UBC Theses and Dissertations
Growth, nutrition and genetic factors that affect pigmentation of wood-sapstain fungi Fleet, Carlos Antonio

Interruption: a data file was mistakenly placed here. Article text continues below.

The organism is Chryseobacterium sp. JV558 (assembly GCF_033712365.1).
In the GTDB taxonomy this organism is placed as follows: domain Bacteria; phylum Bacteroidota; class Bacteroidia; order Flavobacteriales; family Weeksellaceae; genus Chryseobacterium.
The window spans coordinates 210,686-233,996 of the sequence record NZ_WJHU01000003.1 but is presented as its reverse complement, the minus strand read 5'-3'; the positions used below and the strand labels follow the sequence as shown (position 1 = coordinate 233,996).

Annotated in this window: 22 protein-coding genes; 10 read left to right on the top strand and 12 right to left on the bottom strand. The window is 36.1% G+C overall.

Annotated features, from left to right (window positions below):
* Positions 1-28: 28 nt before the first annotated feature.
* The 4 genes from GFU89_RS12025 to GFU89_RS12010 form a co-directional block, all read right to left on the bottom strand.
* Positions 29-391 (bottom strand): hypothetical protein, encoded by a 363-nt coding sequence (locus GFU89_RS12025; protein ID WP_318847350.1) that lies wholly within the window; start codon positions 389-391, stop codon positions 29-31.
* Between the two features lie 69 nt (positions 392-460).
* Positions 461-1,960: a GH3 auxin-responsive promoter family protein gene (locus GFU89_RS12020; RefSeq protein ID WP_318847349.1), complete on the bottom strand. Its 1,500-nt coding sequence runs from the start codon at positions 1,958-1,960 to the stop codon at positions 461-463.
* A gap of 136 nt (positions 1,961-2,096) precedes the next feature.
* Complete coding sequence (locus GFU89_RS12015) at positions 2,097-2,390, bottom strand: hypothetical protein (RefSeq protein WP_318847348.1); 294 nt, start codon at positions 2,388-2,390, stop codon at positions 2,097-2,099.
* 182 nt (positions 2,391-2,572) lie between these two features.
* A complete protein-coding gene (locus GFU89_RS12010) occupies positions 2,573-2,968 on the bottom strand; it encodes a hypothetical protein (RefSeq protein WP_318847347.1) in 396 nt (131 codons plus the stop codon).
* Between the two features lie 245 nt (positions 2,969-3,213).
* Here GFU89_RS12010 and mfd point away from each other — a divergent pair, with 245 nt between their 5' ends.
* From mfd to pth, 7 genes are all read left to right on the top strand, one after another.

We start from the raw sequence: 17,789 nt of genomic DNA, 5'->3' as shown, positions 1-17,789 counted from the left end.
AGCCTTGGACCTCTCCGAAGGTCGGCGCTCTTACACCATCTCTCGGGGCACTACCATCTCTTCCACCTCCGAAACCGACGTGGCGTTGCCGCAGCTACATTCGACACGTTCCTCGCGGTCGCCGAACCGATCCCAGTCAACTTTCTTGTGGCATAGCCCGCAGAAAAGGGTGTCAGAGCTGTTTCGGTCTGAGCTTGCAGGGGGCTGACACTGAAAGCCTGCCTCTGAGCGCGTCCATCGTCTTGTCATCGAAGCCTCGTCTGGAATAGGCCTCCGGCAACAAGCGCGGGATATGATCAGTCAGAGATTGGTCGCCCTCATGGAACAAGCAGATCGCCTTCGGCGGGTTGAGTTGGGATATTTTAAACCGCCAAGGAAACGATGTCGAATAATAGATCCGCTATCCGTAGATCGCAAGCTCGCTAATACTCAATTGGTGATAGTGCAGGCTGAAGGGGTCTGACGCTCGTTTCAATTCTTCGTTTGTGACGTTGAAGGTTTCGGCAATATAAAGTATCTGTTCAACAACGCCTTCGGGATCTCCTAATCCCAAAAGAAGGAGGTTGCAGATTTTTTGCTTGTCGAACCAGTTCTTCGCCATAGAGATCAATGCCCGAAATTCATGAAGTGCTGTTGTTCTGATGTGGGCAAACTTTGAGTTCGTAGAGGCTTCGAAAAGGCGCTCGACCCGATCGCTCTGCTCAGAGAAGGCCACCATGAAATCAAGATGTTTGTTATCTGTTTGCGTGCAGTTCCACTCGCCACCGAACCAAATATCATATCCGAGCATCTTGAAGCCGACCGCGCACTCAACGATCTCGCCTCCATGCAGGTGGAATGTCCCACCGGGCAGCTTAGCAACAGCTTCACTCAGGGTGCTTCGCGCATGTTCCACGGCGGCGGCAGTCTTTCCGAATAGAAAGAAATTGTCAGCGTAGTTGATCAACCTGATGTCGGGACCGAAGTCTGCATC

In this thesis, we examine several factors, including growth, nutrition and genetic identity, which affect pigmentation of sapstain fungi that discolour softwood in Canada from both chemical and molecular approaches. The presented results suggest that there are some chemical and physical factors to living host tissue that may stimulate growth and pigmentation by Ceratocystis resinifera. It was observed that reduced fungal growth on wood with closed border pits was concatenate with reduced consumption of wood nutrients. Nutrients in wood (such as mannose or TG-bound glycerol and fatty acids) play an important role in pigmentation and growth, but it appears that other factors, such as changes to wood ultrastructure or other biochemical factors, are also critical. Thus, some explanation for the differences in fungal distribution between logs and lumber may lie in the access that fungal species have to the host nutrients. Additionally, the presence of the DHN melanin biosynthesis pathway was demonstrated in all tested sapstain fungi using both chemical inhibitors (including tricyclazole, carpropamid and cerulenin) and molecular techniques. Furthermore, since no fungus has ever been found, to our knowledge, to have more than one melanin synthesis pathway, we can speculate with some confidence that the tested species only use the DHN pathway for melanin production. In addition, partial DNA sequences for the genes encoding scytalone dehydratase (SD), 1,3,8-trihyhydroxynaphthalene reductase (3HNR), 1,3,6,8-tetrahydroxynaphthalene reductase (4HNR) and polyketide synthase (PKS) were obtained from species of Ceratocystis and Ophiostoma and found to have homology with known respective DHN biosynthesis gene sequences. Sequence analysis of the partial SD amino acid sequences showed greater than 80% similarity among the sapstain species, and corresponded well with known parsimony analyses of sapstain fungi based on rDNA sequences. Sequence analysis for the genes encoding 3HNR and PKS showed that these sequences had lower interspecies similarities than the gene encoding SD. It is anticipated that this information will contribute to the development of safe and effective means to control sapstain by both researchers and the forest products industry.
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